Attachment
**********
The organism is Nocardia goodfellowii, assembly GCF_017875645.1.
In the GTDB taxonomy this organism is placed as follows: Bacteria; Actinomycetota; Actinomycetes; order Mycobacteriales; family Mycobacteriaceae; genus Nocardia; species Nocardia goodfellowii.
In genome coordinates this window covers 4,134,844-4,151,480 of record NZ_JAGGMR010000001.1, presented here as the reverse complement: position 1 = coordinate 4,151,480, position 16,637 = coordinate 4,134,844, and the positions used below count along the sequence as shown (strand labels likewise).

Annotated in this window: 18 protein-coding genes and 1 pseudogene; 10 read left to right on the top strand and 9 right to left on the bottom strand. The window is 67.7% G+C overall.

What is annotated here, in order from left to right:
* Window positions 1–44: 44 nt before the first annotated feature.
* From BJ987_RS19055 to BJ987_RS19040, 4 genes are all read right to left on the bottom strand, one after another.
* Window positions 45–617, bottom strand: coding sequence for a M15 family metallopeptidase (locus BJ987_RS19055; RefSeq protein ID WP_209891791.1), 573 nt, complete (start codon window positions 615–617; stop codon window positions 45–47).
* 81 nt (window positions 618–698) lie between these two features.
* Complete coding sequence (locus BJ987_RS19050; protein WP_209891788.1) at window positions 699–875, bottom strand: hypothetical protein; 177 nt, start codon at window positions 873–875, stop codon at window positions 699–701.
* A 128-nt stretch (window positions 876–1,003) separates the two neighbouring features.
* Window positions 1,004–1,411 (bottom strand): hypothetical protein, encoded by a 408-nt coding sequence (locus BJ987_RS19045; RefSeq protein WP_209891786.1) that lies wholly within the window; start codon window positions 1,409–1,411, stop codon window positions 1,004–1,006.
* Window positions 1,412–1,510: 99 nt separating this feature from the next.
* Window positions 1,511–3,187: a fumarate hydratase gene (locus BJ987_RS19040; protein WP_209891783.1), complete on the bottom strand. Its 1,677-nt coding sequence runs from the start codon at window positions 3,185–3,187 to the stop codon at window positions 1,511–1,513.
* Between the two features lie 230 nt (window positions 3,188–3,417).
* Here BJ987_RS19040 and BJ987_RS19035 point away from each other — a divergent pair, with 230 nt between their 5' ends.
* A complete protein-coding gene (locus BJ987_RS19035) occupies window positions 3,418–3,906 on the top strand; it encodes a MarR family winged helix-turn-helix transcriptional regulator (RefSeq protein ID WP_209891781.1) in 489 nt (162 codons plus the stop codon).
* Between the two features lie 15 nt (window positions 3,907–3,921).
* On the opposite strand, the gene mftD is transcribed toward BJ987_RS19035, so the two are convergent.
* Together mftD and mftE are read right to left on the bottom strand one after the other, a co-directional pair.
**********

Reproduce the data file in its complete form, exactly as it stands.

The organism is Nocardia goodfellowii, assembly GCF_017875645.1.
In the GTDB taxonomy this organism is placed as follows: Bacteria; Actinomycetota; Actinomycetes; order Mycobacteriales; family Mycobacteriaceae; genus Nocardia; species Nocardia goodfellowii.
In genome coordinates this window covers 4,134,844-4,151,480 of record NZ_JAGGMR010000001.1, presented here as the reverse complement: position 1 = coordinate 4,151,480, position 16,637 = coordinate 4,134,844, and the positions used below count along the sequence as shown (strand labels likewise).

Annotated in this window: 18 protein-coding genes and 1 pseudogene; 10 read left to right on the top strand and 9 right to left on the bottom strand. The window is 67.7% G+C overall.

What is annotated here, in order from left to right:
* Window positions 1–44: 44 nt before the first annotated feature.
* From BJ987_RS19055 to BJ987_RS19040, 4 genes are all read right to left on the bottom strand, one after another.
* Window positions 45–617, bottom strand: coding sequence for a M15 family metallopeptidase (locus BJ987_RS19055; RefSeq protein ID WP_209891791.1), 573 nt, complete (start codon window positions 615–617; stop codon window positions 45–47).
* 81 nt (window positions 618–698) lie between these two features.
* Complete coding sequence (locus BJ987_RS19050; protein WP_209891788.1) at window positions 699–875, bottom strand: hypothetical protein; 177 nt, start codon at window positions 873–875, stop codon at window positions 699–701.
* A 128-nt stretch (window positions 876–1,003) separates the two neighbouring features.
* Window positions 1,004–1,411 (bottom strand): hypothetical protein, encoded by a 408-nt coding sequence (locus BJ987_RS19045; RefSeq protein WP_209891786.1) that lies wholly within the window; start codon window positions 1,409–1,411, stop codon window positions 1,004–1,006.
* Window positions 1,412–1,510: 99 nt separating this feature from the next.
* Window positions 1,511–3,187: a fumarate hydratase gene (locus BJ987_RS19040; protein WP_209891783.1), complete on the bottom strand. Its 1,677-nt coding sequence runs from the start codon at window positions 3,185–3,187 to the stop codon at window positions 1,511–1,513.
* Between the two features lie 230 nt (window positions 3,188–3,417).
* Here BJ987_RS19040 and BJ987_RS19035 point away from each other — a divergent pair, with 230 nt between their 5' ends.
* A complete protein-coding gene (locus BJ987_RS19035) occupies window positions 3,418–3,906 on the top strand; it encodes a MarR family winged helix-turn-helix transcriptional regulator (RefSeq protein ID WP_209891781.1) in 489 nt (162 codons plus the stop codon).
* Between the two features lie 15 nt (window positions 3,907–3,921).
* On the opposite strand, the gene mftD is transcribed toward BJ987_RS19035, so the two are convergent.
* Together mftD and mftE are read right to left on the bottom strand one after the other, a co-directional pair.